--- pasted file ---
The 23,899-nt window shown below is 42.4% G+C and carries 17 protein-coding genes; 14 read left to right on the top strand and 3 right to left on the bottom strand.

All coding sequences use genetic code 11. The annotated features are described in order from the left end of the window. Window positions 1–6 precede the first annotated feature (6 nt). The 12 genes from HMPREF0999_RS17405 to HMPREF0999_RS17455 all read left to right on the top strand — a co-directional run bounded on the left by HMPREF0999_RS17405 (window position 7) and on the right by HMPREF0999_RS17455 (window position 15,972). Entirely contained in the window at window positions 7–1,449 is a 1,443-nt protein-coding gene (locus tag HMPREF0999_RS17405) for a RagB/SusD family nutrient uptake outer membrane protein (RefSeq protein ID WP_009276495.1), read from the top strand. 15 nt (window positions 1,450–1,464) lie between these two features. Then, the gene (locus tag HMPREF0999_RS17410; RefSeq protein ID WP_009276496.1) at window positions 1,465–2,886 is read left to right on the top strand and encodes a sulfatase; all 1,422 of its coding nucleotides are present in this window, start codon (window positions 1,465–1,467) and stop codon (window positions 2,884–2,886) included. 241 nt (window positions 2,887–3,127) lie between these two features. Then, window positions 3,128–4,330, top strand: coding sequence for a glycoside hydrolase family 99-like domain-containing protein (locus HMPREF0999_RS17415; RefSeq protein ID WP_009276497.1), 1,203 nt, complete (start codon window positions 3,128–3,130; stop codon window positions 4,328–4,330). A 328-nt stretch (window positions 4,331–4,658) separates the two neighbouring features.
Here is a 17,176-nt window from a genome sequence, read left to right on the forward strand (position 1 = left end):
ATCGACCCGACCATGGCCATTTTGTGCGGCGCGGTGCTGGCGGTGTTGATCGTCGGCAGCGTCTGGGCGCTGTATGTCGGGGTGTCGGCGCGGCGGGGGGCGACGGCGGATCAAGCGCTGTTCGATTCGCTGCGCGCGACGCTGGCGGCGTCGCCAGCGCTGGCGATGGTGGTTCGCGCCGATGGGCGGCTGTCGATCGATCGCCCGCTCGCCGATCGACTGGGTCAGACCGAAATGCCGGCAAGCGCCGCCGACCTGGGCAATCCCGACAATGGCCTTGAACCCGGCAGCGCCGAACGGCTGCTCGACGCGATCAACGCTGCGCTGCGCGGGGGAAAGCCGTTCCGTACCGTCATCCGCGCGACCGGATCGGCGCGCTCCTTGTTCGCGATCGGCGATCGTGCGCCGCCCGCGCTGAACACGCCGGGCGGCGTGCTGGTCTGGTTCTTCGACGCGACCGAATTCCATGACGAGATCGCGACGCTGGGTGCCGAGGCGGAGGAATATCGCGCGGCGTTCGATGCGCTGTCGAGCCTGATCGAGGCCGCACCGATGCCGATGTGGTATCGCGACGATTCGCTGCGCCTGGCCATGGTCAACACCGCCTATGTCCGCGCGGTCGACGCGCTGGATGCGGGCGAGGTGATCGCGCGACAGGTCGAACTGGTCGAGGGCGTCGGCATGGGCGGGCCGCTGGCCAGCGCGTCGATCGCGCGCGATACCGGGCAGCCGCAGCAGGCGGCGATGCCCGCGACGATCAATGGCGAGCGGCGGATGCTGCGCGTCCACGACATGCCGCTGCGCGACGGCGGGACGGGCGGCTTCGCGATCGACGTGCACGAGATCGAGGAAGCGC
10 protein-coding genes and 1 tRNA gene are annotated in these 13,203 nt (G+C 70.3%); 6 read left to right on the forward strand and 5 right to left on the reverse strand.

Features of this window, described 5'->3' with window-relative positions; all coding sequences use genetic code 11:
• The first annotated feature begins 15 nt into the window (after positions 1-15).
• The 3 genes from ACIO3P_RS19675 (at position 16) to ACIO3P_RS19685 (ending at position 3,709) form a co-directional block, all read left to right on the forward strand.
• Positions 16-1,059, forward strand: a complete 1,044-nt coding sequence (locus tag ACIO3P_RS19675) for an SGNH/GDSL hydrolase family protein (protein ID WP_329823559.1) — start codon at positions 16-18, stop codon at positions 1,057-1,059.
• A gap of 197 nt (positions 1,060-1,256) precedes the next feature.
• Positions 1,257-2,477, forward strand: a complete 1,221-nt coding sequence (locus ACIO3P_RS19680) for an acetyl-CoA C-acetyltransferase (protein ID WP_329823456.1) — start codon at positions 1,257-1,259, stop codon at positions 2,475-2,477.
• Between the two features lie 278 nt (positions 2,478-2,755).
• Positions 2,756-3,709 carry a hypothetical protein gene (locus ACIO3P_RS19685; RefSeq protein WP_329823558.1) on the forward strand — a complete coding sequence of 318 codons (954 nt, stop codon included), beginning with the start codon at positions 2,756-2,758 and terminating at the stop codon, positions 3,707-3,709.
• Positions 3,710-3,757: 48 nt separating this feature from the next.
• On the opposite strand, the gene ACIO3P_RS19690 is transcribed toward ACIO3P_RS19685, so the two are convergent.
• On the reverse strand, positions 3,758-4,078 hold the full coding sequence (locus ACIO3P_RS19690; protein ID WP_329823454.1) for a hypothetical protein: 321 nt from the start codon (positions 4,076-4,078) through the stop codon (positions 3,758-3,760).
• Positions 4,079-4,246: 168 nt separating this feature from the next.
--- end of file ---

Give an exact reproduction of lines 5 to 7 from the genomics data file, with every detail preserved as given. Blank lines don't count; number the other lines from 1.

10 protein-coding genes and 1 tRNA gene are annotated in these 13,203 nt (G+C 70.3%); 6 read left to right on the forward strand and 5 right to left on the reverse strand.

Features of this window, described 5'->3' with window-relative positions; all coding sequences use genetic code 11:
• The first annotated feature begins 15 nt into the window (after positions 1-15).